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Fighting Samurai build winning deployment team

Lt. Col. Andrew Dembosky climbs into his F-16 Fighting Falcon as Crew Chief Staff Sgt. Robert Parsons helps with the preflight preparations Nov. 14 at Misawa Air Base, Japan. Colonel Dembosky is the 35th Fighter Wing inspector general. (U.S. Air Force photo/Senior Airman Robert Barnett)

Lt. Col. Andrew Dembosky climbs into his F-16 Fighting Falcon as Crew Chief Staff Sgt. Robert Parsons helps with the preflight preparations Nov. 14 at Misawa Air Base, Japan. Colonel Dembosky is the 35th Fighter Wing inspector general. (U.S. Air Force photo/Senior Airman Robert Barnett)

11/17/2006 -- MISAWA AIR BASE, Japan -- The 14th Fighter Squadron is preparing to meet the challenges of their Air Expeditionary Force deployment this winter and they're "fired up" to contribute to the Global War on
Terrorism.

The Samurai of the 14th FS will deploy F-16CJ aircraft, pilots and support personnel to Operation Iraqi Freedom where they are ready to put their combat war fighting skills to
the test.

"These guys are fired up to deploy," said Capt. Benjamin Bartlett, 14th Fighter Squadron pilot and deployment project officer. "Right now we've got a list of guys ready to go and
some on a waiting list. It's almost like a depth chart where we can pick number one and two off the bench if we need to. The squadron is chomping at the bit to go make their contribution and put the knowledge and training they've gained over the last five, seven, ten years to the test."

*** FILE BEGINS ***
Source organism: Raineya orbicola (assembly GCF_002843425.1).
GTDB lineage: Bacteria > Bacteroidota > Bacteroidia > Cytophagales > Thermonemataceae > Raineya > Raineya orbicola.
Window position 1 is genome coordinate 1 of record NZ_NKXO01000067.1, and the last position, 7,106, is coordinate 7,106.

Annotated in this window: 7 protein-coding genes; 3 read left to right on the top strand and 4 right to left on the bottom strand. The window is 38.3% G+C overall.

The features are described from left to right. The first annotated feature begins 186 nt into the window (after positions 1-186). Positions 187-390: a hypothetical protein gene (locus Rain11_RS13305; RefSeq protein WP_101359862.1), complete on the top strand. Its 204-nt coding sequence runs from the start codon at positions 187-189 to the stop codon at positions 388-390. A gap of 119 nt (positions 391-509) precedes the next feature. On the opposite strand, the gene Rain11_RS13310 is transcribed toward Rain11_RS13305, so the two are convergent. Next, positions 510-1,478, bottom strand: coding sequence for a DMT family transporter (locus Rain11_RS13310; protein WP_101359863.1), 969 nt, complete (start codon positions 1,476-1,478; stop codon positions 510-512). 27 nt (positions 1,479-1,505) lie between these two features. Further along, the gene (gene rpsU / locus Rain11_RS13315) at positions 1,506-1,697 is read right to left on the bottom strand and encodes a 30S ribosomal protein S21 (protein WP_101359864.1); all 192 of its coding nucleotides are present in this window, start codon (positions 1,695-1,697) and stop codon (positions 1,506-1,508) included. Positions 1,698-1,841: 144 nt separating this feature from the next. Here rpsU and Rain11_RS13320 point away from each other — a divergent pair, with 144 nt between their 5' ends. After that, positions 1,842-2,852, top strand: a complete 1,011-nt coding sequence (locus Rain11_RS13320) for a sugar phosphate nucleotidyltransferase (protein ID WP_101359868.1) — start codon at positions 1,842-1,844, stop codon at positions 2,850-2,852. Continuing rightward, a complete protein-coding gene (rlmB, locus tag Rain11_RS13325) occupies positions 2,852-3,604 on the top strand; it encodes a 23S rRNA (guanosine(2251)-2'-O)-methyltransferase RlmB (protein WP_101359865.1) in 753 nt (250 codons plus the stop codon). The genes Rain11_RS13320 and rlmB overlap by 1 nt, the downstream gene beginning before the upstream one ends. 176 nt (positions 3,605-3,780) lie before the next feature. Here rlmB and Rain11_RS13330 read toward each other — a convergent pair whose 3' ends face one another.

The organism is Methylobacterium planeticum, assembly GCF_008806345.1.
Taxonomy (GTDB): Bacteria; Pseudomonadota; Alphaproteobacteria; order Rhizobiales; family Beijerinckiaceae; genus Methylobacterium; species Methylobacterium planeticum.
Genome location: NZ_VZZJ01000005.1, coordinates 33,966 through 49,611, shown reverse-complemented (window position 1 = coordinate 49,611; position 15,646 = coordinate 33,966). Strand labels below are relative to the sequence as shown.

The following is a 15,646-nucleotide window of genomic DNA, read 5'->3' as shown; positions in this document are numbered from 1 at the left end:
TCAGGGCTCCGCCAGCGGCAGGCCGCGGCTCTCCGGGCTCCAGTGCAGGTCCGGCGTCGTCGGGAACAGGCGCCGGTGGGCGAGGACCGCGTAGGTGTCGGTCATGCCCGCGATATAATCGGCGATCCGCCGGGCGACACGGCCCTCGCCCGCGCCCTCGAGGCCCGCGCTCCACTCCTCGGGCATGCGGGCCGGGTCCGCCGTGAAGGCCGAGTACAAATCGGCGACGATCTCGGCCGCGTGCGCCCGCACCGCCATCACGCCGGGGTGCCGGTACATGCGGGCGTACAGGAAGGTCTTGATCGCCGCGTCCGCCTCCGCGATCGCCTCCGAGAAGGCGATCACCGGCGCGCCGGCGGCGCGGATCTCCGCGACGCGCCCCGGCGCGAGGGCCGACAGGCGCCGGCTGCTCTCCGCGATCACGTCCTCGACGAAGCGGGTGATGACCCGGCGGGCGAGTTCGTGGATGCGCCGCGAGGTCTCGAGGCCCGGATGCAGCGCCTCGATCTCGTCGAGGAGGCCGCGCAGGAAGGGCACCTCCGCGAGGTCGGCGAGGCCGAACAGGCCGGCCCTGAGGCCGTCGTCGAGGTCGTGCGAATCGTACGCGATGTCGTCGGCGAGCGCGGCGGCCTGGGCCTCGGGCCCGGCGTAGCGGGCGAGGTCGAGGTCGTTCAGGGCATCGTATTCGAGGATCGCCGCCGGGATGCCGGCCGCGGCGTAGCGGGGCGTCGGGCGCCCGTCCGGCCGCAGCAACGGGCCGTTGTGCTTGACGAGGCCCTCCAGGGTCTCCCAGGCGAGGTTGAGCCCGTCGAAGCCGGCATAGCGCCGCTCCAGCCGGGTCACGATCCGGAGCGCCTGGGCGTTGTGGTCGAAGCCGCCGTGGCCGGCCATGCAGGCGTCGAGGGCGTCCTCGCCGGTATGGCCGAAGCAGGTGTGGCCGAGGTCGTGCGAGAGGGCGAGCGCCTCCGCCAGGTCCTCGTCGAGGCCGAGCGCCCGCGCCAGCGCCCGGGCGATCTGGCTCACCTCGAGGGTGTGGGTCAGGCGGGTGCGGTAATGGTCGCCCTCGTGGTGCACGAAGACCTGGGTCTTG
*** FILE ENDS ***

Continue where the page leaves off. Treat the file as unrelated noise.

The pilots and support crew of the 14th FS will not only be putting their skills to the test, but they will be incorporating new targeting pods into their war fighting operations.
These precision targeting systems significantly increase the combat effectiveness
during day, night and under-the-weather conditions to attack ground targets with an array of weapons.

"We have new targeting pods on our jet and it is a complex piece of machinery. We've got to get everyone comfortable with the new pods," said Lt. Col. Charles 'Samurai One' Toplikar, 14th FS commander.

The 14th FS will be conducting Close Air Support operations while deployed, which is a different skill set than their typical Suppression of Enemy Air Defense mission.

"Right now we're shifting our focus from the SEAD mission to CAS and a lot of these guys have not been downrange. Especially the young guys - they want to test their skills and get in the game. Everyone's looking forward to it," said the captain.

To effectively conduct CAS missions, they must utilize the advanced targeting pods.
"We've been preparing since July and right now we're undergoing a robust spin-up training plan for the flying portion," said Colonel Toplikar, 14th FS commander. "Our deployed mission will be over and above what we normally do."

In addition to preparing for their flying mission, they're also taking care of ancillary training which includes Self-Aid and Buddy Care, combat survival training and weapons firing.

The support staff is busy working behind the scenes to keep the fighter squadron running like a welloiled machine, according to Tech. Sgt. Duane Plott, 14th Fighter